MOMP: 

Mitochondrial Outer Membrane Permeabilization

RING: 

Really Interesting New Gene

BIR: 

Baculovirus Inhibitor Repeat

MTS: 

Mitochondrial Targeting Signal

XIAP: 

X-linked inhibitor of apoptosis

AIF: 

Apoptosis inductor factor

cIAP1: 

cellular IAP-1

cIAP2: 

cellular IAP-2

Ts-IAP: 

Testis specific IAP

XAF1: 

XIAP-associated factor-1

RCC: 

Renal Cell Carcinoma

Omi: 

OmiHtrA2.

Declarations

Acknowledgements

GMR is supported by a CONACyT doctoral fellowship. JM-Z work is supported by grant 45728 by CONACyT.

Authors’ Affiliations

(1)
Functional Cancer Genomics Laboratory, National Institute of Genomic Medicine, Periferico Sur 4124, Torre Zafiro II 5to piso, Col. Ex-Rancho de Anzaldo Alvaro Obregon
(2)
Molecular Biology Laboratory, Subdireccion de Investigacion Basica, Instituto Nacional de Cancerologia
(3)
Medical Proteomics unit, National Institute of Genomic Medicine

References

  1. Hanahan D, Weinberg RA: The hallmarks of cancer. Cell. 2000, 100 (1): 57-70. 10.1016/S0092-8674(00)81683-9.View ArticleGoogle Scholar
  2. Vaux DL, Korsmeyer SJ: Cell death in development. Cell. 1999, 96 (2): 245-254. 10.1016/S0092-8674(00)80564-4.View ArticleGoogle Scholar
  3. van Loo G, Saelens X, van Gurp M, MacFarlane M, Martin SJ, Vandenabeele P: The role of mitochondrial factors in apoptosis: a Russian roulette with more than one bullet. Cell Death Differ. 2002, 9 (10): 1031-1042. 10.1038/sj.cdd.4401088.View ArticleGoogle Scholar
  4. Zou H, Li Y, Liu X, Wang X: An APAF-1. cytochrome c multimeric complex is a functional apoptosome that activates procaspase-9. J Biol Chem. 1999, 274 (17): 11549-11556. 10.1074/jbc.274.17.11549.View ArticleGoogle Scholar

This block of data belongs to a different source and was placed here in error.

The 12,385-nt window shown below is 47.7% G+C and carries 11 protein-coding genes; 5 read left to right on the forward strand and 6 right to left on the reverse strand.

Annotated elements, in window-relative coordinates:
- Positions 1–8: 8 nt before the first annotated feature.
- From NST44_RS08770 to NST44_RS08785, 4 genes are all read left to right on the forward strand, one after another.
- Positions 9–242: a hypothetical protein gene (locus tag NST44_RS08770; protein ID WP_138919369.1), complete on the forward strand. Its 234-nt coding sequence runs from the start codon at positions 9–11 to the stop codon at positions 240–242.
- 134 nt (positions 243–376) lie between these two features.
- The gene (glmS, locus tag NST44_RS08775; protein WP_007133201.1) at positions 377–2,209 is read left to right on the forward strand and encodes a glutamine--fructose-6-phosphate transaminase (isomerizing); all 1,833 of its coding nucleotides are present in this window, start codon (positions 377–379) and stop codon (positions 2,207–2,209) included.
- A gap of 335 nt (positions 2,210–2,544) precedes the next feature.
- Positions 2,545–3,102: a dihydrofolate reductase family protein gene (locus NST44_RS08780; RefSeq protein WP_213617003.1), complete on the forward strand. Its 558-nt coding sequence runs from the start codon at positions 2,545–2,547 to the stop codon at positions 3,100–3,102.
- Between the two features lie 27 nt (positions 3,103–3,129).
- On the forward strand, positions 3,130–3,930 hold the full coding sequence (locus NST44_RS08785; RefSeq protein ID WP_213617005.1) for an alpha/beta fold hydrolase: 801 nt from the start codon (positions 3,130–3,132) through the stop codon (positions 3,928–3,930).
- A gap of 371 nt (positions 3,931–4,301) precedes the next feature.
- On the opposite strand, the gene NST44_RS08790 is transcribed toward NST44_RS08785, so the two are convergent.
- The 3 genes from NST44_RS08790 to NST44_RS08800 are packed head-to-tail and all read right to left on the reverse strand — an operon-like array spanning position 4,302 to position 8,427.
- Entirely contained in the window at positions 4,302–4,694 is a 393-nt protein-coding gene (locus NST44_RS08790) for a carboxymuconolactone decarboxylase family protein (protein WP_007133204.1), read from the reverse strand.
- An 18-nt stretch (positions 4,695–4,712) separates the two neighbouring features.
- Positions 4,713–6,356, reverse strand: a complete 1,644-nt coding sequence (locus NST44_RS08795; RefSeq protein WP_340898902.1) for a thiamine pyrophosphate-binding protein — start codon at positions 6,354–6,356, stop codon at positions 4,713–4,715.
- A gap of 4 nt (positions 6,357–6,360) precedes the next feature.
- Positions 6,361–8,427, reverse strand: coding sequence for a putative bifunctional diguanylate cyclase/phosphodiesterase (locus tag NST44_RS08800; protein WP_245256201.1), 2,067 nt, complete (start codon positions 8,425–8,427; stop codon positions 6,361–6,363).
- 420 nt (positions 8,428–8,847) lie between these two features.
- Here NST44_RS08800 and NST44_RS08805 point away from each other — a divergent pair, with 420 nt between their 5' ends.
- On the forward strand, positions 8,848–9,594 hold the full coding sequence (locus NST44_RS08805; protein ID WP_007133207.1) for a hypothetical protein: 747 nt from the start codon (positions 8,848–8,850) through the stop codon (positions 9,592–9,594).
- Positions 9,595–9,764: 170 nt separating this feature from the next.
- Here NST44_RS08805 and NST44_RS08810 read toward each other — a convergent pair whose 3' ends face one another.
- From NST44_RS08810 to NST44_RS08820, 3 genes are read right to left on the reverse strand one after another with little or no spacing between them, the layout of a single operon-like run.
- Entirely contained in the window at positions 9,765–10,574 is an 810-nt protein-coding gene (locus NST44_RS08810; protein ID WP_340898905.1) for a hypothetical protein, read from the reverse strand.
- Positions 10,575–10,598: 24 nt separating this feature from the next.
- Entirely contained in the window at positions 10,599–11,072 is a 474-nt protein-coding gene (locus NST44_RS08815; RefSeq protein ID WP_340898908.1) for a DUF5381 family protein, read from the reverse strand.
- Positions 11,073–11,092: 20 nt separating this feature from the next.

5. Kuida K, Haydar TF, Kuan CY, Gu Y, Taya C, Karasuyama H, Su MS, Rakic P, Flavell RA: Reduced apoptosis and cytochrome c-mediated caspase activation in mice lacking caspase 9. Cell. 1998, 94 (3): 325-337. 10.1016/S0092-8674(00)81476-2.View ArticleGoogle Scholar
  6. Deveraux QL, Takahashi R, Salvesen GS, Reed JC: X-linked IAP is a direct inhibitor of cell-death proteases. Nature. 1997, 388 (6639): 300-304. 10.1038/40901.View ArticleGoogle Scholar
  7. LaCasse EC, Baird S, Korneluk RG, MacKenzie AE: The inhibitors of apoptosis (IAPs) and their emerging role in cancer. Oncogene. 1998, 17 (25): 3247-3259. 10.1038/sj.onc.1202569.View ArticleGoogle Scholar
  8. Hunter AM, LaCasse EC, Korneluk RG: The inhibitors of apoptosis (IAPs) as cancer targets. Apoptosis. 2007, 12 (9): 1543-1568. 10.1007/s10495-007-0087-3.View ArticleGoogle Scholar
  9. Suzuki Y, Nakabayashi Y, Nakata K, Reed JC, Takahashi R: X-linked inhibitor of apoptosis protein (XIAP) inhibits caspase-3 and -7 in distinct modes. J Biol Chem. 2001, 276 (29): 27058-27063. 10.1074/jbc.M102415200.View ArticleGoogle Scholar
  10. Shiozaki EN, Chai J, Rigotti DJ, Riedl SJ, Li P, Srinivasula SM, Alnemri ES, Fairman R, Shi Y: Mechanism of XIAP-mediated inhibition of caspase-9. Mol Cell. 2003, 11 (2): 519-527. 10.1016/S1097-2765(03)00054-6.View ArticleGoogle Scholar
  11. Morizane Y, Honda R, Fukami K, Yasuda H: X-linked inhibitor of apoptosis functions as ubiquitin ligase toward mature caspase-9 and cytosolic Smac/DIABLO. J Biochem. 2005, 137 (2): 125-132. 10.1093/jb/mvi029.View ArticleGoogle Scholar
  12. Suzuki Y, Nakabayashi Y, Takahashi R: Ubiquitin-protein ligase activity of X-linked inhibitor of apoptosis protein promotes proteasomal degradation of caspase-3 and enhances its anti-apoptotic effect in Fas-induced cell death. Proc Natl Acad Sci USA. 2001, 98 (15): 8662-8667. 10.1073/pnas.161506698.View ArticleGoogle Scholar